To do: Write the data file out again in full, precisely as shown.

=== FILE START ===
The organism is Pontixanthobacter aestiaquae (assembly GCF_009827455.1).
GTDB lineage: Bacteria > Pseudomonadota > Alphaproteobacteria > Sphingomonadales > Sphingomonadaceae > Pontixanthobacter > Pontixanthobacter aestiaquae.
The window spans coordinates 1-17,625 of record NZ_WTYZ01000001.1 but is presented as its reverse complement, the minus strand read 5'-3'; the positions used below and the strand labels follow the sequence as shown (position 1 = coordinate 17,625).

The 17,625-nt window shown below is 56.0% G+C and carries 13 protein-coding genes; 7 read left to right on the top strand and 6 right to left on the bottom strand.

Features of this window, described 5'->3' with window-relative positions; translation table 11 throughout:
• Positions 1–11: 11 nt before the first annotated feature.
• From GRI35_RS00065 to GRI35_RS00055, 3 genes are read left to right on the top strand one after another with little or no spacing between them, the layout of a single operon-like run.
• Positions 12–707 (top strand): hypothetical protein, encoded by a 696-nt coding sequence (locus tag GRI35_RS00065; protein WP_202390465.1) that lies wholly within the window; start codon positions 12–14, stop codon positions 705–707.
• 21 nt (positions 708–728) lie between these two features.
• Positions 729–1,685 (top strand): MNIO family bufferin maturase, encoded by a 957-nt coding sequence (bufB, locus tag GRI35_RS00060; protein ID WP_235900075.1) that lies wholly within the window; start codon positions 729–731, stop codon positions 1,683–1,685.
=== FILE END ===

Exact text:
The organism is Pontixanthobacter aestiaquae (assembly GCF_009827455.1).
GTDB lineage: Bacteria > Pseudomonadota > Alphaproteobacteria > Sphingomonadales > Sphingomonadaceae > Pontixanthobacter > Pontixanthobacter aestiaquae.
The window spans coordinates 1-17,625 of record NZ_WTYZ01000001.1 but is presented as its reverse complement, the minus strand read 5'-3'; the positions used below and the strand labels follow the sequence as shown (position 1 = coordinate 17,625).

The 17,625-nt window shown below is 56.0% G+C and carries 13 protein-coding genes; 7 read left to right on the top strand and 6 right to left on the bottom strand.

Features of this window, described 5'->3' with window-relative positions; translation table 11 throughout:
• Positions 1–11: 11 nt before the first annotated feature.
• From GRI35_RS00065 to GRI35_RS00055, 3 genes are read left to right on the top strand one after another with little or no spacing between them, the layout of a single operon-like run.
• Positions 12–707 (top strand): hypothetical protein, encoded by a 696-nt coding sequence (locus tag GRI35_RS00065; protein WP_202390465.1) that lies wholly within the window; start codon positions 12–14, stop codon positions 705–707.
• 21 nt (positions 708–728) lie between these two features.
• Positions 729–1,685 (top strand): MNIO family bufferin maturase, encoded by a 957-nt coding sequence (bufB, locus tag GRI35_RS00060; protein ID WP_235900075.1) that lies wholly within the window; start codon positions 729–731, stop codon positions 1,683–1,685.